HOLD ON a minute. That belief is where I was in 1994, not 2012. Of course, losing a playoff game is frustrating, sad and disheartening. If my hockey-crazed family is feeling this way, imagine how the players are feeling. There does need to be a period of assessment by the team: What was executed well? What went wrong? Why weren’t we able to score more goals? Did we have the right mindset? Did we believe strongly enough in ourselves? What changes need to be made for next season?

There are many lessons to be learned from this loss, or failure. There, I said the word: The Rangers failed to win the series and therefore did not go on to play for the Stanley Cup. But, let’s face it – they are a great hockey team in the sport’s most prestigious league. The players may have failed to advance to the next round, but they are not failures.

What a refreshing concept for me to hold on to! My mistakes (and who doesn’t make mistakes?) don’t mean I’m a failure. They are lessons for me to learn from and grow from and use to create my healthy, happy, fulfilled life. (And trust me when I tell you sugar won’t do that for you.)

I bet when my father started rooting for the New York Rangers in 1945 he had no idea a daughter of his would learn such valuable life lessons from the team.

Next Steps:

  • Believe in yourself.
  • Remember to write in your gratitude journal about all the good in your life.
  • Identify what is not working as well as you would like and ways to make changes.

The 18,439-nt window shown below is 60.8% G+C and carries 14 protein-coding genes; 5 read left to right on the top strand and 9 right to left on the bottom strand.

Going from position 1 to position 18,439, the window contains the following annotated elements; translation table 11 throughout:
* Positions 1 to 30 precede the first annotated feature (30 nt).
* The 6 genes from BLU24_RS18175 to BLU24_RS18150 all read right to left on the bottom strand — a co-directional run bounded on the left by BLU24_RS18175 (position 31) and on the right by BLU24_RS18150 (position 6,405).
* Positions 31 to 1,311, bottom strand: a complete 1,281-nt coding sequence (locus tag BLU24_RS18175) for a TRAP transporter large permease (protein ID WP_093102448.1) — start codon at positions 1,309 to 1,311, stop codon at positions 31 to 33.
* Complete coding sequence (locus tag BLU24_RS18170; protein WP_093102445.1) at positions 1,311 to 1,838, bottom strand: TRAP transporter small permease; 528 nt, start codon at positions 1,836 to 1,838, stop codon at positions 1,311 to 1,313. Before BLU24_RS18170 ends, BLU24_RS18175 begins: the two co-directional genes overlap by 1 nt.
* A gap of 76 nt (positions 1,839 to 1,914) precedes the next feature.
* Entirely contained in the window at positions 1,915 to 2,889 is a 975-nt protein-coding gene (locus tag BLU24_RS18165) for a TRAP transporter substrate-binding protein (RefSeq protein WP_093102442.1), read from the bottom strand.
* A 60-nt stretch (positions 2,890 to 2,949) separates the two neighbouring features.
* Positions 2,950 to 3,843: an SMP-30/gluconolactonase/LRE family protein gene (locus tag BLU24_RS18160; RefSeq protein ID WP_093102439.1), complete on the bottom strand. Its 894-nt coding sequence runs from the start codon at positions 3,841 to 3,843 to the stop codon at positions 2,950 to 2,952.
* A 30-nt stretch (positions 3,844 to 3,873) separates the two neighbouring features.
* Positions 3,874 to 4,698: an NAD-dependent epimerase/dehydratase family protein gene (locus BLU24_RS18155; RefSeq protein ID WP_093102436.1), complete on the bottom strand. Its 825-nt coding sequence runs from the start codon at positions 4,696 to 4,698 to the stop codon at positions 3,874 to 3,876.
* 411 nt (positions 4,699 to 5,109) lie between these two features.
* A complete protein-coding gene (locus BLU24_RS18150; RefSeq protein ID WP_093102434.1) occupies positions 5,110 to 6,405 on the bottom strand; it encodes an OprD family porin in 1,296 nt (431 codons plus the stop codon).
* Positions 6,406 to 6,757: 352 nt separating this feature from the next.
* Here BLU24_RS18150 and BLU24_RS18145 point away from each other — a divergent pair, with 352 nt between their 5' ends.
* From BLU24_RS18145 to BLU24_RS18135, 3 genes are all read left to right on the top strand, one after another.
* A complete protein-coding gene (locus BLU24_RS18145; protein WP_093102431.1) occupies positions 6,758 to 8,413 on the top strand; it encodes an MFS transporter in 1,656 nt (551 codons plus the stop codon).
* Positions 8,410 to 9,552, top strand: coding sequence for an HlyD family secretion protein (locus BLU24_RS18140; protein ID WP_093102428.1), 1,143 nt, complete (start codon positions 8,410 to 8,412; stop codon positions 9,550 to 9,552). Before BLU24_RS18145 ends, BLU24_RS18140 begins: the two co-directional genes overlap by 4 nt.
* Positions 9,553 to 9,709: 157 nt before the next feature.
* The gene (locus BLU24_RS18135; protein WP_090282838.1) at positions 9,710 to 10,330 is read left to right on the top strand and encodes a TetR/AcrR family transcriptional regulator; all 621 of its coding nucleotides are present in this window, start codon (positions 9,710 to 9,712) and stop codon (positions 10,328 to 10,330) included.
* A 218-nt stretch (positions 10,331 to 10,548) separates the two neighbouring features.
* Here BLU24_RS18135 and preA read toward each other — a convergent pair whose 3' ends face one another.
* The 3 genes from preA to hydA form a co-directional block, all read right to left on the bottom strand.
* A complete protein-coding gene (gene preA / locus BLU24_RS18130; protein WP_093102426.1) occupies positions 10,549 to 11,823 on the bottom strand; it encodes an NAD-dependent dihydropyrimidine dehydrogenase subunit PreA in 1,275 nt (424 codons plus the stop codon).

• Commit to being the healthiest, happiest YOU.

These steps will help you feel more confident and understand how you can create a happy, healthy, fulfilled life. If you are concerned about your diet or if your lifestyle is not supporting your health and well-being,Contact me or call 413-282-7286. At Bravo! Wellness, I work with my clients to create manageable lifestyle changes so they are able to achieve their greatest potential in their professional and personal lives. Start living your best life today! I’m here to support you.

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3 Responses to "This has been going on since 1945!"
  1. Debra says:


    I couldn’t care less about professional hockey, except of course when the Bruins are in the Stanley Cup finals. That said, I completely take your points to heart. I too have held the belief “if you lose, you are not good enough AND something is wrong with you.” You are so right that we need to believe in ourselves, whether we win or lose at each moment, and keep our eyes on the next available prize. Thank you for these fabulous reminders wrapped in a story that felt gripping even for this fair weather hockey fan!

  2. Wow that totally explains how people can take their sports to a whole new level. Love the story tie in to your father.

    I know I once became a fan of the Yankees after my then boyfriend turned it into a soap opera. We broke up and I lost interest in the non soap opera take on the game.

    As a Florida girl, I don’t know hockey but as a girl who likes the underdog team, way to believe.

  3. April Fan says:

    I agree with “believe in yourself” very strongly because that inner voice that we all have can get so strong that we really start believing it. I write in my journal once in awhile, but I do love the idea of a gratitude journal. Thanks for all the “happy” advice, Jodi.